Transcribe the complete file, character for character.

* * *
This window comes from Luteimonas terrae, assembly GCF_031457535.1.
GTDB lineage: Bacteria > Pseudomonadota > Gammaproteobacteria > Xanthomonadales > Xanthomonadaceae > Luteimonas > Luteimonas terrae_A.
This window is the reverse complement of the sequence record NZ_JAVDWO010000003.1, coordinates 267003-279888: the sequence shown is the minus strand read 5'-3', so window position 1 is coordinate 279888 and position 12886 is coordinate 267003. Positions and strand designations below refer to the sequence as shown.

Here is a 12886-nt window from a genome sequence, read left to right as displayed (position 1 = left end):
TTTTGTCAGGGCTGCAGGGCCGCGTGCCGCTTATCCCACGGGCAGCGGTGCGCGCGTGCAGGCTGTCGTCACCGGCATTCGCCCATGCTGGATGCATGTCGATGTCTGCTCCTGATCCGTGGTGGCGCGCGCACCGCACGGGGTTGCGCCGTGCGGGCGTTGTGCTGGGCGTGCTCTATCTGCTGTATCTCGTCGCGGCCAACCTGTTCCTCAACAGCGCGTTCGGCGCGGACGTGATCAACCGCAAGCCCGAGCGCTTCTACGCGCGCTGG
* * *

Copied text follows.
This window comes from Luteimonas terrae, assembly GCF_031457535.1.
GTDB lineage: Bacteria > Pseudomonadota > Gammaproteobacteria > Xanthomonadales > Xanthomonadaceae > Luteimonas > Luteimonas terrae_A.
This window is the reverse complement of the sequence record NZ_JAVDWO010000003.1, coordinates 267003-279888: the sequence shown is the minus strand read 5'-3', so window position 1 is coordinate 279888 and position 12886 is coordinate 267003. Positions and strand designations below refer to the sequence as shown.

Here is a 12886-nt window from a genome sequence, read left to right as displayed (position 1 = left end):
TTTTGTCAGGGCTGCAGGGCCGCGTGCCGCTTATCCCACGGGCAGCGGTGCGCGCGTGCAGGCTGTCGTCACCGGCATTCGCCCATGCTGGATGCATGTCGATGTCTGCTCCTGATCCGTGGTGGCGCGCGCACCGCACGGGGTTGCGCCGTGCGGGCGTTGTGCTGGGCGTGCTCTATCTGCTGTATCTCGTCGCGGCCAACCTGTTCCTCAACAGCGCGTTCGGCGCGGACGTGATCAACCGCAAGCCCGAGCGCTTCTACGCGCGCTGG